Open Doctors don't retire. That's the word from Rees Jones, whose muscular redesign of Congressional's Blue Course belies his 69 years. "Golf course architects generally go until they drop," he said recently, showing no signs of jet lag the day after a Tokyo-to-Newark journey.
"My dad worked until he was ninety-something."
Rees's dad was legendary course designer Robert Trent Jones, the first pasture-plower to obtain the honorific of "Open Doctor" for his brutal reinvention of classic courses, bookended by redos of Oakland Hills Country Club ('51 U.S. Open) and, 34 years later, the very same course ('85 U.S Open). The designation "Open Doctor" then passed on to the younger of RT J's golf-architect sons (the one not inheriting his full name), who since 1988 has remodeled seven U.S. Open venues, six PGA Championship courses, and the layouts for four Ryder Cups, two Walker Cups and a Presidents Cup.
But now Rees, crowding 70, hears the town criers of decline and desuetude. They point out that other designers have been hired to prepare seven of the next eight U.S. Open sites. (The USGA has assigned its Open venues through 2019, with the exception of 2018, which means it's quite likely that the earliest Jones's services could be called upon again would be in 2020, when he'll be 78.)
"So I may be the PGA Doctor," Jones says with an optimistic lilt, alluding to his redesign of the Atlanta Athletic Club's Highlands course for this year's PGA Championship and to his completed renovation of New Jersey's Baltusrol Golf Club for the 2016 tourney. "Or as one article called me, the 'PGA Physician.' " In certain countries, he adds, he'll still be the Open Doctor because he's toughening up national championship venues in China, Japan and Canada.
But there's no denying the domestic hiatus, which some attribute to complaints from Tour players that Jones's tournament venues are too difficult. "Some courses, I think the goal has just been to make them harder," says Stewart Cink, the former British Open champ. "But there's a line you cross where hard is no longer good, where it kind of marginalizes the skill." Phil Mickelson voiced similar misgivings at last year's BMW Championship, played outside Chicago on a Jonesed-up Cog Hill Dubsdread track, saying, "I just don't think I'm good enough to play this golf course."
Jones dismisses such critiques with the air of a man brushing lint off his slacks. "My courses are only controversial," he says, "for the players who play poorly."
It's Jonesian shtick, of course, a practiced disdain perfected by Jones Sr., who minted the phrase, "Golfers complain a lot." Reminded that some pros disliked his total remake of New York's Bethpage Black for the 2002 and 2009 U.S. Opens, Rees practically beams. "I was inside the ropes," he recalls, "and every 10 feet it was, 'Rees, you beat 'em!,' 'Rees, the course is killin' 'em!' Cheering me as much as the players."
Anyway, the USGA doesn't cut you loose for making a tournament course extremely difficult. Furthermore, with the notable exception of publicly-owned Bethpage, which the USGA asked Jones to rebuild, the choice of an Open Doctor is traditionally left to the patient - i.e., the host club. "Contrary to what so many people think, we try our hardest to be neutral in terms of architects," says USGA Executive Director Mike Davis. "We don't own these golf courses. We don't tell them, 'You ought to use Rees Jones or Tom Fazio.'"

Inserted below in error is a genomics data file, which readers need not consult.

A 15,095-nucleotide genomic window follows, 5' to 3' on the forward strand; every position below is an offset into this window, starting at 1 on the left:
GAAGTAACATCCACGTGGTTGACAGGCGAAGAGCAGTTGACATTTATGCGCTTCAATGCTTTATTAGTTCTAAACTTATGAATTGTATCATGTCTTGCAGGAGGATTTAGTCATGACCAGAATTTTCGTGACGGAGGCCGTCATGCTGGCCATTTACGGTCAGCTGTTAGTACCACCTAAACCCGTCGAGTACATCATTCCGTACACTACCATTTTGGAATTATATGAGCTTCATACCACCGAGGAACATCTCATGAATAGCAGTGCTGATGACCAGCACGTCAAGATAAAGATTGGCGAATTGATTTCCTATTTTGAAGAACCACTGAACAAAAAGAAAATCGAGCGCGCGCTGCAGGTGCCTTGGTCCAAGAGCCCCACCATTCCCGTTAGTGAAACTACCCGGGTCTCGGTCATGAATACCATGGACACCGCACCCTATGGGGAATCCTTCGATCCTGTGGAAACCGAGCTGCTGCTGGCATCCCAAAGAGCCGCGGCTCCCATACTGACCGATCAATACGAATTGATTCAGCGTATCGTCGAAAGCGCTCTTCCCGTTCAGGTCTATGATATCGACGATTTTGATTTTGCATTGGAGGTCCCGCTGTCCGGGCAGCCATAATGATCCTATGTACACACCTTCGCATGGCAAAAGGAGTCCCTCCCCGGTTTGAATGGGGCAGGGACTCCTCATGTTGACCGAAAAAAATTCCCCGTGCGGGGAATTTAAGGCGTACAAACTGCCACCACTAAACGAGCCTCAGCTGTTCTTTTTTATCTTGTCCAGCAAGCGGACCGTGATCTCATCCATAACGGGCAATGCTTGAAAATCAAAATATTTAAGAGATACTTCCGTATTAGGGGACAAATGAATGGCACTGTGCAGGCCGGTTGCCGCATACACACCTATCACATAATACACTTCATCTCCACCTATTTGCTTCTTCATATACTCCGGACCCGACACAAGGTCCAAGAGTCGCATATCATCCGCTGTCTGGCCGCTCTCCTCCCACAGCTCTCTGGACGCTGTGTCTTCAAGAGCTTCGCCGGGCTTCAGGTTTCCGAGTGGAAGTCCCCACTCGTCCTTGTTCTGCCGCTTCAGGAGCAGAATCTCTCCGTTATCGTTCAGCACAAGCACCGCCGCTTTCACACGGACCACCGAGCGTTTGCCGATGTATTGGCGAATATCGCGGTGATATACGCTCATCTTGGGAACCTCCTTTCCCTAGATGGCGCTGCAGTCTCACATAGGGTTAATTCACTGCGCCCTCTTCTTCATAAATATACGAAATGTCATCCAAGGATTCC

That said, Davis allows that Jones's design philosophy complements the USGA's penchant for punitive tournament conditions. "Some architects are really focused on aesthetics, making sure players don't lose balls, making a hole look natural," he says. "Rees's focus is more on strategy, and he's got a very good sense of how the world's best players play the game."
Jones, while agreeing that he's a strategic designer, asks why a tournament venue would hire an architect who wasn't. "Today's middle-aged architects are really into aesthetics," he says, taking a shot at the naturalist trend in course design. "They love their wilderness bunkers, which tend to be expensive to build, hard to maintain and difficult to play out of." An Open Doctor, on the other hand, must maintain playability and enjoyment for the club members while toughening up the course for the pros. That usually means new tees, repositioned bunkers, fairway adjustments and even, as with Congressional, totally rebuilt greens. Jones says the budget for Bethpage '02, which he reworked pro bono, was $3 million. Torrey Pines South '08 came in at $3.2 million.
Not one dollar of which, if Jones is to be believed, was spent maliciously. "We're just trying to make it so the proper champion is crowned," he says. "When Tiger Woods wins at Bethpage, or Phil Mickelson wins at Baltusrol, that's the result we're trying to achieve. The best player should rise to the top."
Sometimes a player rises simply to be heard. "Jones did an amazing job at Bethpage," says Geoff Ogilvy, the 2006 U.S. Open champ and a fledgling course designer, "but I don't understand why average golfers want to play there. There's rough or bunkers short of every green, and that's really difficult when a course is that long." Cink, meanwhile, says that while he's unmoved by much of the architect's work, he loved Jones's redo of Torrey Pines for the '08 Open. "I feel like Rees did a wonderful job of using the views, pushing the fairways and greens right up to the edge of that canyon. You've got a lot of risk-reward shots, and the setting is just spectacular."
Be that as it may, when the last putt falls at Congressional, the curtain will close on the Jones era of Open doctoring.
Or, as Rees is quick to point out, it won't. "I'm 180 pounds. I exercise every day. I don't eat steak. I don't smoke. I've got longevity in my genes, and I love what I do. So I think I've got a lot of years left."
Speculation be damned. The Doctor insists that he is most definitely in.